The property has been known at various times as the Heights of Darby, Woodburne, The Scott
Estate, Little Flower, and Villa St Theresa. It is said there were encampments during the
British occupation of  Philadelphia (1777-1778) and indications that the Minquas Indian Trail
passed through the property. Before the Civil War, the property was owned by George
McHenry (related to the person for whom Fort McHenry was named). George McHenry was
President of the Philadelphia Board of Trade, a Darby Burgess and reputred to be a Southern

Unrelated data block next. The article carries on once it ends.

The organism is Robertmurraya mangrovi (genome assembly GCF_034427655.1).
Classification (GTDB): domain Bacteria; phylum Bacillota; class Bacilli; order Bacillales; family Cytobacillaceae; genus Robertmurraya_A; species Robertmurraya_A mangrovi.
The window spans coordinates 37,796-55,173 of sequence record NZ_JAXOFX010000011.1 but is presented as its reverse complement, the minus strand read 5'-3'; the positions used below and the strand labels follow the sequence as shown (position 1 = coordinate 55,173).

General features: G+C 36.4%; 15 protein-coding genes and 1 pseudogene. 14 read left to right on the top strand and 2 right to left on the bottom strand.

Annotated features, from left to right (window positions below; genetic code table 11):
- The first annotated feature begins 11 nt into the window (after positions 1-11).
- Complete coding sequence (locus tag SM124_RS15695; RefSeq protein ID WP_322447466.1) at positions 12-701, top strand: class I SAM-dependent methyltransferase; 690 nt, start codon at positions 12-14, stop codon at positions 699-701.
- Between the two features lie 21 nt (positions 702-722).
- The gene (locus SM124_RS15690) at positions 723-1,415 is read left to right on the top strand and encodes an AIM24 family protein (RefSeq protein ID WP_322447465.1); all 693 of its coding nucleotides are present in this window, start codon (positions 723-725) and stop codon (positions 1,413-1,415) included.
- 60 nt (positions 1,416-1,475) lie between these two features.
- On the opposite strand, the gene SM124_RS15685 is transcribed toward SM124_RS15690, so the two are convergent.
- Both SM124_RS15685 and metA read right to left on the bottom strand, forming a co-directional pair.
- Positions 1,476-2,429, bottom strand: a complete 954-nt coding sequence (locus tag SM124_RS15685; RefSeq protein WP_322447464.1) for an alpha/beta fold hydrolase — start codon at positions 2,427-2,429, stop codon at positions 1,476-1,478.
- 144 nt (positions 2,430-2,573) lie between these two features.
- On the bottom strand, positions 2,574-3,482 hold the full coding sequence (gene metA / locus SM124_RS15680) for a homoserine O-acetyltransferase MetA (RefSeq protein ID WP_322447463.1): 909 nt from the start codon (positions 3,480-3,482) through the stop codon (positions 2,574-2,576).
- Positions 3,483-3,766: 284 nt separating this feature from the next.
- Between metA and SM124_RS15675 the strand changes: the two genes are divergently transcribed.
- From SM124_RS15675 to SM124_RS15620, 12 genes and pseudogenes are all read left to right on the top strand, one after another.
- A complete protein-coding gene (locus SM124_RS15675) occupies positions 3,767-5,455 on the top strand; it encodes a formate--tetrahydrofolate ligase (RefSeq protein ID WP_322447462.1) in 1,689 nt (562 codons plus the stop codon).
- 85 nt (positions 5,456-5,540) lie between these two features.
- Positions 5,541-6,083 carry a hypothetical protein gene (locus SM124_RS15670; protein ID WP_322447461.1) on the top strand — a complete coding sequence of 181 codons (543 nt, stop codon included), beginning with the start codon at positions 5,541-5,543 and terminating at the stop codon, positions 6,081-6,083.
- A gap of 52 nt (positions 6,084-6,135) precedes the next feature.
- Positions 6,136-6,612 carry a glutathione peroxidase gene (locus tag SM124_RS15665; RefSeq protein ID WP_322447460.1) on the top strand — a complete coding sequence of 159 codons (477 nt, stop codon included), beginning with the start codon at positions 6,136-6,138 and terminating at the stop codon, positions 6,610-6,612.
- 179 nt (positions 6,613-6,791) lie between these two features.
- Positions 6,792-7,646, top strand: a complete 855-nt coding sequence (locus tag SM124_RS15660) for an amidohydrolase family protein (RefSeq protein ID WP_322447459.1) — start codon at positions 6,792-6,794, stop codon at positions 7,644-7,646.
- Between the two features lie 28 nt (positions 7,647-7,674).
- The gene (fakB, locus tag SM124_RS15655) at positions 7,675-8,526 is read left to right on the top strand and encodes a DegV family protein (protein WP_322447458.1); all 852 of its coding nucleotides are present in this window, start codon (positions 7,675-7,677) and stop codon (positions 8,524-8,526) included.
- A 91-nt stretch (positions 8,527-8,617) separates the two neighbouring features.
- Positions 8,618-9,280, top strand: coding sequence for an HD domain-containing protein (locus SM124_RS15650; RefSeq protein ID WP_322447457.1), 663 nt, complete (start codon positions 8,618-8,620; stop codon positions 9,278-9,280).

sympathyser who went to England and arranged for shipments to go through the Union
blockade. The property then came under the ownership of Thomas Scott who served in
Lincoln's Cabinet as Assistant Secretary of War for Transportation and later as President
of the Pennsylvania Railroad.. His son, Edgar Scott, commissioned noted architect Horace
Trumbauer to build the present mansion in 1906. The property was purchased by the Sisters
of the Divine Redeemer in the 1930's . It is believed the postcard below dates to the time the
property was used as an orphanage. It later was a nursing home and closed in 2005